How can you put Rice's and Obama's speeches in the same context? For that matter, how can you compare Bush's actions and Obama's? Rice knew she didn't have to support her speech with any meaningful action, just like Bush called for the spreading of democracy in the ME but his only goal was to use it as a pretense to topple Saddam.

Posted by: KT11 | February 4, 2011 12:16 PM | Report abuse

To dkp01:

This is better but I still don't think it is on point. Invites to the MB may have annoyed conservatives but that is just uninformed; even in the Bush administration the ambassador would quietly meet with the MB. Daley was talking about "calling for changes"--ie, democracy. I still have not found anyone who criticized Obama for being too forward on the democracy section of his speech. It also think it is instructive that the White House, despite my request, did not come up with a list of examples. I guarantee you that if there was anything that would back up Daley's statement, it would have been swiftly provided.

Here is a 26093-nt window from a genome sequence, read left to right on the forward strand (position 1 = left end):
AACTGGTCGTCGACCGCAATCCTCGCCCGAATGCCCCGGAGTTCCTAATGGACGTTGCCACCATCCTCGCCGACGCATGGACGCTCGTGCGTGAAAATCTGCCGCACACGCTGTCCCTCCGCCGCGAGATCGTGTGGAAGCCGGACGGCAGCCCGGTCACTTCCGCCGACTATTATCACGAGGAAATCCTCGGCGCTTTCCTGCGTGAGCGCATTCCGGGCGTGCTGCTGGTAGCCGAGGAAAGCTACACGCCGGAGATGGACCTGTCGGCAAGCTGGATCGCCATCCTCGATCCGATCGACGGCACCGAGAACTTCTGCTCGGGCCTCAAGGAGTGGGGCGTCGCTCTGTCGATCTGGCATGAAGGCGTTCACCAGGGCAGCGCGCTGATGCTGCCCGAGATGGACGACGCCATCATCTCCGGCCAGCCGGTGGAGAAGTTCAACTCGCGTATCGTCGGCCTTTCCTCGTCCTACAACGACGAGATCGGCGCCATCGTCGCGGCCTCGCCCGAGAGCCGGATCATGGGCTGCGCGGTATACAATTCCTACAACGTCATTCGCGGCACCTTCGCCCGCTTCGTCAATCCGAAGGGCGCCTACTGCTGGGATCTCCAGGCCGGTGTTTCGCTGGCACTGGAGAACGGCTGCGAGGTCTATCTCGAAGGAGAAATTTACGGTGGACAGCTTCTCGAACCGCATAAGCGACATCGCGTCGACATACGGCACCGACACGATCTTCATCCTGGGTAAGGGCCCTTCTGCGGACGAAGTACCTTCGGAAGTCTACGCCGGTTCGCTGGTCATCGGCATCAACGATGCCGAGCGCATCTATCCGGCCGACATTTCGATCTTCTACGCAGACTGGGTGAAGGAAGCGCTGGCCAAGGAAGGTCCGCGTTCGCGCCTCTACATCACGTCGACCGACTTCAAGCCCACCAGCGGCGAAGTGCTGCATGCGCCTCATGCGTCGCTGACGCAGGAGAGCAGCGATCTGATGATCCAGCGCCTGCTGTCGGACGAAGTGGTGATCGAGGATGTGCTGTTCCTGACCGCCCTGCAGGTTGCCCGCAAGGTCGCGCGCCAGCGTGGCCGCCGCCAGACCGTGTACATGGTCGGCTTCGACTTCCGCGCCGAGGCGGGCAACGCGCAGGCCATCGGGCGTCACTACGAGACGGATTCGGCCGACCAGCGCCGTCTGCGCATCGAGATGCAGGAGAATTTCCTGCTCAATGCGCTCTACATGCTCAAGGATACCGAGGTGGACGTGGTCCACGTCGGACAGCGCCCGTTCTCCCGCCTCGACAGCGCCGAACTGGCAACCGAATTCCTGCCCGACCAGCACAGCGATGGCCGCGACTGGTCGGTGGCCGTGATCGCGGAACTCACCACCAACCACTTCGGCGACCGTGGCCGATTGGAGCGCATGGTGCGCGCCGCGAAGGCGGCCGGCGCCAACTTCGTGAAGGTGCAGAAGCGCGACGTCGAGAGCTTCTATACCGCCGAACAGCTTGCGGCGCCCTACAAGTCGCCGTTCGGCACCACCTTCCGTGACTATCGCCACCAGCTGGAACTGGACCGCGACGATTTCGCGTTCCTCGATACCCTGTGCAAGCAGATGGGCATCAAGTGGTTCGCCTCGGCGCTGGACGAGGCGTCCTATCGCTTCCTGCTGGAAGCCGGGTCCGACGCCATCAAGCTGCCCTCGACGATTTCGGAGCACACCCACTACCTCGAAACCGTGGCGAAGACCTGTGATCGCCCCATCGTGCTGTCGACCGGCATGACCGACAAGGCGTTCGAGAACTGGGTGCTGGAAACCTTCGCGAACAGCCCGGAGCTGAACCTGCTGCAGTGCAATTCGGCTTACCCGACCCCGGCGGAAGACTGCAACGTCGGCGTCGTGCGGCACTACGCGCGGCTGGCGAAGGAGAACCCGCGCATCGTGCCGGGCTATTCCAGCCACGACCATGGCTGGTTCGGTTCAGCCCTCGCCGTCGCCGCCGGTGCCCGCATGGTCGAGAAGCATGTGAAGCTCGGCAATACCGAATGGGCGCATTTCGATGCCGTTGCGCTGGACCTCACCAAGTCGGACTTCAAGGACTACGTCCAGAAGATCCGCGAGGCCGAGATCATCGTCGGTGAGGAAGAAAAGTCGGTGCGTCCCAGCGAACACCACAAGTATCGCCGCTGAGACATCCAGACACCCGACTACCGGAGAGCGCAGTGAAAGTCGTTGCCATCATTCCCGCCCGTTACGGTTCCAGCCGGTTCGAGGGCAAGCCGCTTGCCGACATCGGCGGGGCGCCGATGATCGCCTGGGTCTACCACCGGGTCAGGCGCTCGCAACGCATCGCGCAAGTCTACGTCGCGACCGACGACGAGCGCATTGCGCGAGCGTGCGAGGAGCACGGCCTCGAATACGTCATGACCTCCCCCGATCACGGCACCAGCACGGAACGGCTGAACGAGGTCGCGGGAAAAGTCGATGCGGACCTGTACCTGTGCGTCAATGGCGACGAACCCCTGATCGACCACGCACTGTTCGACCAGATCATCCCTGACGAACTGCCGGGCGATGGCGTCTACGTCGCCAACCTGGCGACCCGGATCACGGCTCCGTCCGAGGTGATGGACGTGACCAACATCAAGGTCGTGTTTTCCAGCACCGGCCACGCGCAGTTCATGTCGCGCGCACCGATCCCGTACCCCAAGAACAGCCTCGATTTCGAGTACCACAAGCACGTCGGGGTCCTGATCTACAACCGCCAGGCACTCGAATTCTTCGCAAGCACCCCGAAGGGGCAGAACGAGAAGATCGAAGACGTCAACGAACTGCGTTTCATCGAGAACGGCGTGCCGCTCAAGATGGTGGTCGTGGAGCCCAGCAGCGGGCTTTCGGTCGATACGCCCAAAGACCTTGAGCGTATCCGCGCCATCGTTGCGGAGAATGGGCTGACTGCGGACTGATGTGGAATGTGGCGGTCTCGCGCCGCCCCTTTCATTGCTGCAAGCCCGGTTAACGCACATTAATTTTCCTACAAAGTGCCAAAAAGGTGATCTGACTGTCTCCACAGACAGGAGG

Posted by: glennkessler | February 4, 2011 2:33 PM | Report abuse

Although President Bush's Middle East policy was heavy handed, no one can plausibly say that Saddam's abrupt departure from office left a power vacuum in Iraq.

As for the anti-Mubarak demonstrations in Egypt, President Obama's response is somewhere between loosey goosey and reckless. In rebuttal to President Obama's call that a transition begin immediately, Egyptian President Hosni Mubarak correctly pointed out that a transition is not possible if a new government is not in place to assume power.

As for his speech in Cairo (and more recently in response to the Tucson shootings), President Obama excels at giving soaring rhetorical and platitude-laden speeches. However in response to a crisis, whether an oil spill in the Gulf of Mexico or violent demonstrations in Cairo, President Obama cannot articulate timely and clear plans and policy positions.

First Tunisia, now Egypt, next Yemen? What is the plan, Mr. President?

Posted by: kr7355 | February 4, 2011 2:40 PM | Report abuse

@glennkessler, I really think that is a somewhat narrow view of both Daley's statements and the critiques. It was uninformed, yes, but at the same time, it (as well as the annoyance that Hamas had even been mentioned) speaks to the fact that some in Washington actively believe that certain political groups should not be considered when discussing democratic reforms. And there is a difference between quietly meeting with a group, and going out of your way to invite them to a speech where you state you will respect democratically elected officials who are not necessarily the US's first choice.